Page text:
This may come as news to anyone under the age of 20, but the Czech Republic was once a force to be reckoned with at the World Junior Championship. Watching them sucked out your will to live the way the Death Eaters in Harry Potter did, but they were a successful bunch. They won the gold medal in both 2000 and 2001 and celebrated by crawling in a line on their hands and knees. But in recent years the Czechs have looked like they were playing on their hands and knees. They won a medal in 2005, when they took home bronze, but since then they’ve been a third-world country at this event. In the past nine tournaments, the Czechs have never finished higher than fifth. They’ve lost seven quarterfinal games by a combined score of 30-5 and have been a whipping boy for the top teams in the tournament.
It could be argued the Czechs and Slovaks have been most responsible for making the world juniors a far more predictable tournament the past decade. They’ve declined so much that it has made the tournament a four-team event involving Canada, USA, Sweden and Russia, with Finland interloping depending upon the quality of its under-20 crop. But just when we thought all was lost with the Czechs, they’re staging a rebound at the elite teenage level. That was no more evident than last spring when the Czechs, led by future first-rounders Jakub Vrana and
David Pastrnak, defeated Canada in the semifinal and won the silver medal at the world under-18s. And this year our junior hockey guru,
Ryan Kennedy, is picking the Czechs to sneak in and win the bronze medal.
If you’re looking for the prime reason behind the revival, you have to follow the money. One factor in the decline of the program was it wasn’t being funded and most good young Czech players were coming to play in the Canadian Hockey League. But under the guidance of Tomas Kral, who was a successful lawyer and businessman before taking over the Czech Hockey Federation, the Czechs have revamped their system and attracted government money.
Kral discovered six years ago that half the under-16 team had failing grades in school and established a system where players could get academic help, but they had to maintain a passing grade to keep playing. That initiative prompted an infusion of funds that allowed the federation to build better facilities, have paid physiotherapists and better coaching from the Extraliga down to youth hockey. Coaches are better trained and have access to expertise in North America and Scandinavia, and there is more of an emphasis on player development. There’s a new attitude surrounding Czech hockey, said
Jiri Fischer the director of player development with the Red Wings who keeps a connection to Czech hockey. Fischer was assistant coach with the under-20 teams in 2011 and ’12, when the Czechs were ninth and fifth. “I come from the Detroit system where we believe we can beat anyone on any night,” Fischer said. “When I worked with those teams, I didn’t get that sense. And it became the reality. We lost 8-3 to Canada and 7-4 to Russia. We lost that perception we could play with anybody, and that perception became reality.” Emboldened by the play of their 1996-born players, the Czechs enter this year’s WJC with a group that has finally experienced success on the world stage. Pastrnak almost made the Boston Bruins out of camp and was a point-per-game player in the American League before his call-up. Vrana is playing for Linkoping in the Swedish League and was the team’s scoring leader at the world under-18s. And instead of coming to the CHL, the best players in the Czech Republic are playing in Europe, with many going to Sweden to advance their careers. That’s what Pastrnak did last season in Sodertalje. And now, instead of going back to Sweden or the Czech Republic, Pastrnak stayed in North America and is playing in the AHL. By playing in Sweden, the players can play in a junior league that some scouts think is second only to the CHL in terms of quality, plus some get time with the men’s teams. Many of the elite players who stay in the Czech Republic stay with the men’s teams, but they don’t get much ice time and it halts development. Fischer has seen the benefits of going to Sweden first-hand. Last year he went for a weekend to see Vrana play and watched him in three games at three levels. “He played with Linkoping’s under-18 team because they needed him,” Fisher said. “Then he played a game with his under-20 team and got called up the next day for the men’s team.” Whether it’s at home or abroad, the Czechs are again producing top players who compete hard and want to win. “We want to go into every tournament now and have a chance to win,” Fischer said. And that’s great news for the rest of the hockey world.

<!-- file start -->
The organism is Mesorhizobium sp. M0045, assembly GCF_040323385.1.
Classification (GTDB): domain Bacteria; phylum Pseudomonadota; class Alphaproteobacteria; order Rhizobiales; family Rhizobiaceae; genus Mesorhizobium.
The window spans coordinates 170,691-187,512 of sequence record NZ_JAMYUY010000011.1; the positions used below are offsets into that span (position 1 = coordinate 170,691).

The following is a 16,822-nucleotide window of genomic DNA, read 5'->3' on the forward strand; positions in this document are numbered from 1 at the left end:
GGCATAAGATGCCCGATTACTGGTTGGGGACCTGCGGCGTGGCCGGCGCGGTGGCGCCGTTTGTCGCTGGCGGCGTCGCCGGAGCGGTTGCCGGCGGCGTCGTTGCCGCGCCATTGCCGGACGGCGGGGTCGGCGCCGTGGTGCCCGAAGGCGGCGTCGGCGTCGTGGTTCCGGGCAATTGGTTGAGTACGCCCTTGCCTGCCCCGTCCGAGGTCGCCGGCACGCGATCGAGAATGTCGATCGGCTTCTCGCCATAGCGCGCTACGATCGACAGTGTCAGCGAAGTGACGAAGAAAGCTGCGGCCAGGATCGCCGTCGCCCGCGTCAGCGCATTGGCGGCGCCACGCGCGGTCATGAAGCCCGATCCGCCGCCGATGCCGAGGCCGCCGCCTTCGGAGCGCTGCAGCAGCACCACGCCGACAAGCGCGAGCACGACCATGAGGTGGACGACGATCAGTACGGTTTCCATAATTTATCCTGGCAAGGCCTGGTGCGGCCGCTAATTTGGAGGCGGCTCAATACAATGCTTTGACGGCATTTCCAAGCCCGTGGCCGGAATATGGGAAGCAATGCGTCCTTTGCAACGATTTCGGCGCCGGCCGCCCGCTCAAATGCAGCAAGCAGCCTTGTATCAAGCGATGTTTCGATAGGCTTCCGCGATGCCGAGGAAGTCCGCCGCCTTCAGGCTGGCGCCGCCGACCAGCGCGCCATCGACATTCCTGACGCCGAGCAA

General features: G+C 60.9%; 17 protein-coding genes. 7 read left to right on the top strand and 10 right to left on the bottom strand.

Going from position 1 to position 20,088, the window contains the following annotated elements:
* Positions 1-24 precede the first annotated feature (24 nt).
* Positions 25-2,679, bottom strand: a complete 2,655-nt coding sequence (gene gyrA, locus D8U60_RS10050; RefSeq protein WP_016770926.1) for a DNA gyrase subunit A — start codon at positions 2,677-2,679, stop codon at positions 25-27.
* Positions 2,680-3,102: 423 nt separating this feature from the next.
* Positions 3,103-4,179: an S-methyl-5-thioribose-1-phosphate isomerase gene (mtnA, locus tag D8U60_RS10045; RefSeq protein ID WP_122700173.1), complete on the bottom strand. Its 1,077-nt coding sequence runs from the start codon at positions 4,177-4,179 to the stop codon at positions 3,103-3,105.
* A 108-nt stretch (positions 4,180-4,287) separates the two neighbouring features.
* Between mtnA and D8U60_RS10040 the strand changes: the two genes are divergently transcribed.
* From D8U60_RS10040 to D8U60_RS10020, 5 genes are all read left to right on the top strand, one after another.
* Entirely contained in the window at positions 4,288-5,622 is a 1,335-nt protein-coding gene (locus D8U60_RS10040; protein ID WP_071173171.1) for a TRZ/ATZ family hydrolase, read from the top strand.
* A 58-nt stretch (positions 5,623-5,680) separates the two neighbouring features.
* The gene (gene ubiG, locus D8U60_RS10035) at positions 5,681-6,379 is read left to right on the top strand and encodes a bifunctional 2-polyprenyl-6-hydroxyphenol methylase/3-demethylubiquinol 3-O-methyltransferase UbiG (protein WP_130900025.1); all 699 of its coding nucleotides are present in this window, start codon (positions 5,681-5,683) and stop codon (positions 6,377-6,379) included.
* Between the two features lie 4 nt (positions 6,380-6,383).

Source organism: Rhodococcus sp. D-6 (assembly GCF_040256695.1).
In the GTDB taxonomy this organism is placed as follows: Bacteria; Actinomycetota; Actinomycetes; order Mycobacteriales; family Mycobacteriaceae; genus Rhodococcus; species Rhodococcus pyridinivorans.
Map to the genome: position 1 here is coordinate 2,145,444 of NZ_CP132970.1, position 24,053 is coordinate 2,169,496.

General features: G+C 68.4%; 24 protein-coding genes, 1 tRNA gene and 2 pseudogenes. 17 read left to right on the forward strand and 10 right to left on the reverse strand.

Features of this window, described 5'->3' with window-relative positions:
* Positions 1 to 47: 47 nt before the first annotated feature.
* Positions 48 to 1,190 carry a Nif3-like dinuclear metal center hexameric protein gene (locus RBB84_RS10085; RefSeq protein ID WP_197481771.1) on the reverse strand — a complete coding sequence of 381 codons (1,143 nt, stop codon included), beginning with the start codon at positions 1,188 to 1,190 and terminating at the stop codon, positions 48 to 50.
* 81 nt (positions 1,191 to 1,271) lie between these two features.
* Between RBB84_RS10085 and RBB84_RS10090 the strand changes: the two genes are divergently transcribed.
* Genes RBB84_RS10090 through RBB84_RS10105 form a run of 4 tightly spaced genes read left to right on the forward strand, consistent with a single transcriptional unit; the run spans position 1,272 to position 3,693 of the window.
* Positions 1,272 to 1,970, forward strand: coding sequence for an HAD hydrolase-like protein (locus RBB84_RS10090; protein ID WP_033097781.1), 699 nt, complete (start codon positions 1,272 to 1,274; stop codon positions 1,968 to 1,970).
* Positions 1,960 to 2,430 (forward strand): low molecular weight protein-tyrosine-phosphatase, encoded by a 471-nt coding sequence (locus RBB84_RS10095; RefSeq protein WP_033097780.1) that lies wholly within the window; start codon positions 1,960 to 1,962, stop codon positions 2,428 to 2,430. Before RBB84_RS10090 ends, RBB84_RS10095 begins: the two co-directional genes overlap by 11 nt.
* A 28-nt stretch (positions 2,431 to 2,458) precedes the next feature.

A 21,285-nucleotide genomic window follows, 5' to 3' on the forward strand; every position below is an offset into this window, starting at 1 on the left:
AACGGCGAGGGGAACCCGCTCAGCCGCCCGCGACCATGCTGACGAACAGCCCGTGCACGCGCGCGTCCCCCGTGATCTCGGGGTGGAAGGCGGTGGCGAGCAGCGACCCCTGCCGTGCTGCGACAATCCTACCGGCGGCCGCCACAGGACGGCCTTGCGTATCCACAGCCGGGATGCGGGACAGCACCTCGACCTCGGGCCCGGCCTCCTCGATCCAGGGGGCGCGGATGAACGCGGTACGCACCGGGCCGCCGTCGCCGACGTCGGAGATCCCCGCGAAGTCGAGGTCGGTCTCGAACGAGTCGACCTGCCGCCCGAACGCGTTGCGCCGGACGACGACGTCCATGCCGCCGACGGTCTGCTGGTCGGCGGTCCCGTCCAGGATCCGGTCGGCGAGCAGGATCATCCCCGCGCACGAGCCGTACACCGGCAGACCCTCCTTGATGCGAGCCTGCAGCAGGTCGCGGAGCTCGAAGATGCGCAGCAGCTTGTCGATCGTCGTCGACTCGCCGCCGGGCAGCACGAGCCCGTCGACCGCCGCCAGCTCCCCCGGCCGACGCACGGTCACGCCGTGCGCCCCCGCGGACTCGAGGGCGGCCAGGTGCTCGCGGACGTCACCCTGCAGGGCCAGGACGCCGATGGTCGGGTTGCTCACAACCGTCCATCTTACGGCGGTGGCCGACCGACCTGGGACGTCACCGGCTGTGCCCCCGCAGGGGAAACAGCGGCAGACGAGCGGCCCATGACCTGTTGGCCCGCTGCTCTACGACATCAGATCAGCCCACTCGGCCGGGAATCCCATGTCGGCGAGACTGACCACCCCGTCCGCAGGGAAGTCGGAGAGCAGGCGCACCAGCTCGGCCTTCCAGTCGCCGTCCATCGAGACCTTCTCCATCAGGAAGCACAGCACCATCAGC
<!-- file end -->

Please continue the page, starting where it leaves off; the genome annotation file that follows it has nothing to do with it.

This feature appears in the Jan. 5 edition of The Hockey News magazine. Get in-depth features like this one, and much more, by subscribing now.